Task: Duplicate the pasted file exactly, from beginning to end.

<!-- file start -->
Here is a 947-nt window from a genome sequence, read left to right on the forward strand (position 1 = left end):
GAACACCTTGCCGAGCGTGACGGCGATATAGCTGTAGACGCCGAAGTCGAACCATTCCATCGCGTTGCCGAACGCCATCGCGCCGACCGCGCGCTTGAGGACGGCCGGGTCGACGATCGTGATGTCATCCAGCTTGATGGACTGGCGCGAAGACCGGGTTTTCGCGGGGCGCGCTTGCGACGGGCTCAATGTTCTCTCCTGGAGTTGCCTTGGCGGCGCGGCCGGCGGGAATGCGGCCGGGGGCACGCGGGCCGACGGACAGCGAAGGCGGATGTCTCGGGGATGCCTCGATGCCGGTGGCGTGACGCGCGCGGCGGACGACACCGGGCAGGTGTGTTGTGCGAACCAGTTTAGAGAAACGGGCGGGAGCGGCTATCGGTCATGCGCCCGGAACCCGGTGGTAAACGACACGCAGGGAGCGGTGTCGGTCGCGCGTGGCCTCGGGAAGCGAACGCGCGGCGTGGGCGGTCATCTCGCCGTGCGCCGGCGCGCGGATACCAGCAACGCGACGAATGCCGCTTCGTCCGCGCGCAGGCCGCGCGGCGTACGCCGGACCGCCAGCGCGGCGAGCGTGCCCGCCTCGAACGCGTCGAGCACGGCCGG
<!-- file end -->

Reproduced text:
Here is a 947-nt window from a genome sequence, read left to right on the forward strand (position 1 = left end):
GAACACCTTGCCGAGCGTGACGGCGATATAGCTGTAGACGCCGAAGTCGAACCATTCCATCGCGTTGCCGAACGCCATCGCGCCGACCGCGCGCTTGAGGACGGCCGGGTCGACGATCGTGATGTCATCCAGCTTGATGGACTGGCGCGAAGACCGGGTTTTCGCGGGGCGCGCTTGCGACGGGCTCAATGTTCTCTCCTGGAGTTGCCTTGGCGGCGCGGCCGGCGGGAATGCGGCCGGGGGCACGCGGGCCGACGGACAGCGAAGGCGGATGTCTCGGGGATGCCTCGATGCCGGTGGCGTGACGCGCGCGGCGGACGACACCGGGCAGGTGTGTTGTGCGAACCAGTTTAGAGAAACGGGCGGGAGCGGCTATCGGTCATGCGCCCGGAACCCGGTGGTAAACGACACGCAGGGAGCGGTGTCGGTCGCGCGTGGCCTCGGGAAGCGAACGCGCGGCGTGGGCGGTCATCTCGCCGTGCGCCGGCGCGCGGATACCAGCAACGCGACGAATGCCGCTTCGTCCGCGCGCAGGCCGCGCGGCGTACGCCGGACCGCCAGCGCGGCGAGCGTGCCCGCCTCGAACGCGTCGAGCACGGCCGG